If you’ve been laid off from work, these tips on how to cope with being unemployed from a financial expert may help. He offers ways to survive unemployment — they’ll help whether you’ve been fired from your job, laid off, or are negotiating a buyout.
“Every recession ends eventually,” says Ethan Ewing. “[If you’ve been laid off from work], stay professional, stay calm and stay prepared so that you can survive whatever the job market throws your way.”
The bottom line? You will survive being unemployed! For more tips on bouncing back from job loss, read Rebound: A Proven Plan for Starting Over After Job Loss by Martha Finney.
And, here are for Ewing’s info on how to cope with being unemployed…
Laid Off From Work? How to Cope With Being Unemployed
1. Before you’re laid off, negotiate a deal. If you have any reason to suspect your company might do layoffs, learn about possible severance packages. If possible, negotiate for a layoff package just as you would for a salary. Ask if you can cash in vacation, sick or personal days; determine how long insurance will run; and look into extension of any other benefits.
2. File for unemployment benefits immediately. Employees who were laid off should qualify for unemployment benefits from their state. File as soon as possible because it could take several weeks to receive a check. Contractors and part-time workers are ineligible to receive unemployment benefits. The new stimulus law increases the amount of unemployment benefits and allows people to receive benefits for 33 weeks instead of 26 weeks. Unemployment benefits will not be taxed up to $2,400.
3. Communicate with others. Tell others what you are going through so they can commiserate — and perhaps refer you to your next job! To cope with being unemployed, find a support group to get you out of the house for coffee and mutual advice, or join an online support group for advice and networking.
4. Do not sign up for COBRA immediately. You have 60 days after leaving a job to apply for COBRA, and it applies retroactively. You might get a job within those 60 days. If not, you can submit your notice to continue coverage on day 55. If you’ve been laid off at work, set aside the amount of the first premium (just in case). Find out what it would cost to be added to a spouse’s insurance policy or to purchase an individual policy. Typically, COBRA is an expensive option, best for heads of household or those who cannot qualify for individual coverage due to pre-existing conditions.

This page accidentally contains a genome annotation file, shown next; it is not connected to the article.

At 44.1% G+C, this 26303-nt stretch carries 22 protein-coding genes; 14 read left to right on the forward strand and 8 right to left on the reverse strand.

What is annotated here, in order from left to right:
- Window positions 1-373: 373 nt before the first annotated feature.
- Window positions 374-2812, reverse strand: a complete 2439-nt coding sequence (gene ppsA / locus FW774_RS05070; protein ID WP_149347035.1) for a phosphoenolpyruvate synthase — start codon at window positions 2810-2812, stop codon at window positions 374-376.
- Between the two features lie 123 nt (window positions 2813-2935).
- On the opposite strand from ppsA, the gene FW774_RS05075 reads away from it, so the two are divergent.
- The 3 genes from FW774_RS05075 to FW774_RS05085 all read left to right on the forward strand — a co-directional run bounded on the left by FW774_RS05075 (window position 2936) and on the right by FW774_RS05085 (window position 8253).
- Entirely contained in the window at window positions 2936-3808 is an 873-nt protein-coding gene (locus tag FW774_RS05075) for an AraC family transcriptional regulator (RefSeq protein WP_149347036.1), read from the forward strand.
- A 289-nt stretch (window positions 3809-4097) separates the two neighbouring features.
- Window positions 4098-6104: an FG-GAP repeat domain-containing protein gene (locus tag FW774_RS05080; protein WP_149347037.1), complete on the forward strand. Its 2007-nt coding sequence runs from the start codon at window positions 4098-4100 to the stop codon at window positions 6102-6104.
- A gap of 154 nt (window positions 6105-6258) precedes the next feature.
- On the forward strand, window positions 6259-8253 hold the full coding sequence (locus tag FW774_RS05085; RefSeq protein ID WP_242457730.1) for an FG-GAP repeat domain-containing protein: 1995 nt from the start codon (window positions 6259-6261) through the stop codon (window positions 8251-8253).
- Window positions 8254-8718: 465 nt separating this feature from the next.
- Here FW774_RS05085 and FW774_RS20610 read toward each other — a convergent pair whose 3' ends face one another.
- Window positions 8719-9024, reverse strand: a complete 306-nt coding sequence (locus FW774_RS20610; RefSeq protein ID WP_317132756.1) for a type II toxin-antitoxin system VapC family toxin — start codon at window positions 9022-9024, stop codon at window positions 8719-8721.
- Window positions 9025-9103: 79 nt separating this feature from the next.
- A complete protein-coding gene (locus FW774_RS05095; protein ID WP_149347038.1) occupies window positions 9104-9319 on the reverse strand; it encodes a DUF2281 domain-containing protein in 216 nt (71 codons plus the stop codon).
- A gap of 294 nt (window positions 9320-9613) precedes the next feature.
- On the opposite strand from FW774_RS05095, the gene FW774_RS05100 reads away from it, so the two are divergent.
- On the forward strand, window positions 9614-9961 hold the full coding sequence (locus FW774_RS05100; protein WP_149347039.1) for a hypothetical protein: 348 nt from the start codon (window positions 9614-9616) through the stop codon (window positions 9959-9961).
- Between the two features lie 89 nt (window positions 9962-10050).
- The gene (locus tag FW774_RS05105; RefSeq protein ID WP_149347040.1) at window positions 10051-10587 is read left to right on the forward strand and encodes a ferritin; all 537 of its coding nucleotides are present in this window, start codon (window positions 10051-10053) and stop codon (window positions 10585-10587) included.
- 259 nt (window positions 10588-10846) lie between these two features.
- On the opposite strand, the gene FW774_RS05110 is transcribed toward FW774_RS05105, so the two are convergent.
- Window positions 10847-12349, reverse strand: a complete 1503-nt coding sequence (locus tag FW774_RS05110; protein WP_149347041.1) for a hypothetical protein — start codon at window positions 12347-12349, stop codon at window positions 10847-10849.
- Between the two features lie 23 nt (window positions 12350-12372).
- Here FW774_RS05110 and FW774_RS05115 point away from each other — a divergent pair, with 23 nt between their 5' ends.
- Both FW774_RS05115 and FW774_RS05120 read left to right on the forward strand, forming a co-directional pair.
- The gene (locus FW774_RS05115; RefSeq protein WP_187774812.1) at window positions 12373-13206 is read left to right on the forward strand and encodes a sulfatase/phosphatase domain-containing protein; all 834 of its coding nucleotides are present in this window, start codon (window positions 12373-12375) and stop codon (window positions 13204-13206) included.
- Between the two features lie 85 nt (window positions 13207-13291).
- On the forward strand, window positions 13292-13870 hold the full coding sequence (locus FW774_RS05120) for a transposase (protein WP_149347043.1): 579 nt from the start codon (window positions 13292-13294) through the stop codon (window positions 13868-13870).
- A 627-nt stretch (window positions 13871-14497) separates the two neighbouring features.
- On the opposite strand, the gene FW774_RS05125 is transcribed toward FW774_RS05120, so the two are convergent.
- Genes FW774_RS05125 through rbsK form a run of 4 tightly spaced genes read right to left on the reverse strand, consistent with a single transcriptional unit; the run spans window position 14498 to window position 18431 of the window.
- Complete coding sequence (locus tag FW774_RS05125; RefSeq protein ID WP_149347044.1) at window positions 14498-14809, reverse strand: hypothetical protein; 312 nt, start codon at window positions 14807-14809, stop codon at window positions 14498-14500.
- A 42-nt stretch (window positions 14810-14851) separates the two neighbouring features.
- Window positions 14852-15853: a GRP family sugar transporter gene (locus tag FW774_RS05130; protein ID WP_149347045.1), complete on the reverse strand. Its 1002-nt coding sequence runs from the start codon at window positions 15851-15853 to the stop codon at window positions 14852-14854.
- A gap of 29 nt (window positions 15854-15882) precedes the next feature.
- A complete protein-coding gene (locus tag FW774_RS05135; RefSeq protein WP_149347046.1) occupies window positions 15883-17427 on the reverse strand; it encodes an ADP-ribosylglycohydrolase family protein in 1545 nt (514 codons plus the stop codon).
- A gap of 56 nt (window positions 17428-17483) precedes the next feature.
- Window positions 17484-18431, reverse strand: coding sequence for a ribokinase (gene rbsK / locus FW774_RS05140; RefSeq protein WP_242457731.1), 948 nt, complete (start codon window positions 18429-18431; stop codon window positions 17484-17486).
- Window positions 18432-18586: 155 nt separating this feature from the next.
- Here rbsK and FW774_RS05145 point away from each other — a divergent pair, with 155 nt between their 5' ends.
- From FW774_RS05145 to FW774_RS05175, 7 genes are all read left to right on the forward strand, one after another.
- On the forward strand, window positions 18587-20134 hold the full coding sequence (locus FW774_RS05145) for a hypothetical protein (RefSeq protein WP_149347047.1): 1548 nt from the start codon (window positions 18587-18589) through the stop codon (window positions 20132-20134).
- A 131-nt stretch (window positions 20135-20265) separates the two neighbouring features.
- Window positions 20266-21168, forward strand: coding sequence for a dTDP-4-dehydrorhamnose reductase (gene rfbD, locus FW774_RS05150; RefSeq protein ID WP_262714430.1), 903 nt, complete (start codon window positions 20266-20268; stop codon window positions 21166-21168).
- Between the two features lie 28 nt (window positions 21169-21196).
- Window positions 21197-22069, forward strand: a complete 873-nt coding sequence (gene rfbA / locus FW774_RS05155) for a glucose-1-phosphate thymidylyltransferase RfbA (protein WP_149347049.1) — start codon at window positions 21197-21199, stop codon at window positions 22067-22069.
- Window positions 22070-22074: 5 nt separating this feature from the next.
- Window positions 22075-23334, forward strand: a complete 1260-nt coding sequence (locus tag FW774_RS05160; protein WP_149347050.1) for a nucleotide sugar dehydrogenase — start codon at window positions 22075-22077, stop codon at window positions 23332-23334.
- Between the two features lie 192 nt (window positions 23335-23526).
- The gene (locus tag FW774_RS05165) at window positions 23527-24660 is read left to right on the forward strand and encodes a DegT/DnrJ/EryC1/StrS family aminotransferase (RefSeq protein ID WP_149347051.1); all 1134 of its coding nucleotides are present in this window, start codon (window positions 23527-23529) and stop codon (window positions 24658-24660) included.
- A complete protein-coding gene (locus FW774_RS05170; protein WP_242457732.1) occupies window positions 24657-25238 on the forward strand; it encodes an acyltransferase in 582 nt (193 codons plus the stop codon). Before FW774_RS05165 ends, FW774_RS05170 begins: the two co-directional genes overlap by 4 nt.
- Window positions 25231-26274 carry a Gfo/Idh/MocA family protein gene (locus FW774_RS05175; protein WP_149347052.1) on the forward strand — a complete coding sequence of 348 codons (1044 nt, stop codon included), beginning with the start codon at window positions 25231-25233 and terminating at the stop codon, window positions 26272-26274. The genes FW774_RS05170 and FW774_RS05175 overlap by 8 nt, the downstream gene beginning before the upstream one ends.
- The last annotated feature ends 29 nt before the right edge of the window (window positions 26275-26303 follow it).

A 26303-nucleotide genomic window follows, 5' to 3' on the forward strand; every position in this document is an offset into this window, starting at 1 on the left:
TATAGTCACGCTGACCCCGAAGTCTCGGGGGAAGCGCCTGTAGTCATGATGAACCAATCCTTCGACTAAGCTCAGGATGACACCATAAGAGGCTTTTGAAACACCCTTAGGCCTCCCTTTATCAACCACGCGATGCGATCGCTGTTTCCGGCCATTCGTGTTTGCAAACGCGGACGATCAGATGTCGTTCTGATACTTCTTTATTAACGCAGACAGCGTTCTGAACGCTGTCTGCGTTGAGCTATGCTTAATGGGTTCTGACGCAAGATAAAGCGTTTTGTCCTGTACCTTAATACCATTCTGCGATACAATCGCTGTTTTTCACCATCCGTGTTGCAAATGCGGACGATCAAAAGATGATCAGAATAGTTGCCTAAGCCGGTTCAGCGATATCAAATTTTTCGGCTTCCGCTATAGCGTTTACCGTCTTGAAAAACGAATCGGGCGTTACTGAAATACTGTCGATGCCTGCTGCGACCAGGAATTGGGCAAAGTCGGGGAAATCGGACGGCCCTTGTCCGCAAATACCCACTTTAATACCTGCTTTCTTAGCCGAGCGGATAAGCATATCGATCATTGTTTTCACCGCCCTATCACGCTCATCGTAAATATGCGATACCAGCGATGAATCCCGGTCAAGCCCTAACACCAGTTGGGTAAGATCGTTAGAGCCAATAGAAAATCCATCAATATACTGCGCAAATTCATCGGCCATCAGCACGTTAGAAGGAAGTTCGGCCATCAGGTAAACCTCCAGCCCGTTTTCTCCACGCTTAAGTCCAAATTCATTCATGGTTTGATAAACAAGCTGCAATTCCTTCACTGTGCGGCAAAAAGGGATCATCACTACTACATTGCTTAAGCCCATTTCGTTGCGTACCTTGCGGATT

5. Maintain old professional contacts. Write thank-you notes to your supervisor and key colleagues, enclosing your contact information. With luck, they will keep you in mind if job opportunities arise – and they may have tips for even low income jobs.
6. Start networking for new work. To cope with being unemployed, join online sites such as LinkedIn; create a professional profile that mentions recent job experience. Update your resume. Attend networking events in your field. Write down your professional contacts’ information and take it home with you. When possible, obtain personal e-mail addresses (rather than work addresses alone) for your most valued colleagues.
7. If you’ve been laid off at work, stick to your financial budget. Focus on must-pay bills; cut out other costs, such as cable TV or magazine subscriptions. Earn extra money by selling an extra car or having a yard sale. Defer student loans. Talk to your mortgage lender about options, such as refinancing your home mortgage. “If you absolutely cannot pay the bills after significant budget-tightening, seek out a reputable debt resolution firm to discuss options,” Ewing said.
8. Leave your retirement fund alone. Many people reflexively reach for a 401(k) withdrawal form when laid off from work. “But remember that early withdrawals come with income tax and penalties,” Ewing cautions. “Your nest egg is probably already cracked from recent stock market upheaval; avoid tapping it unless absolutely necessary.”
9. Stay positive! This is easier said than done when you’re coping with being unemployed — but get up every day, get dressed and get exercise. Dedicate time every weekday to job networking, applying for jobs and attending work-related events.
Do you feel frustrated, scared, angry, or helpless? Read How to Find the Light at the End of the Tunnel.
If you’ve been laid off from work and have questions or thoughts on coping with being unemployed, please comment below…
Bills.com offers free information about complex personal finance issues including credit cards, debt relief assistance, insurance, mortgages, and other loans.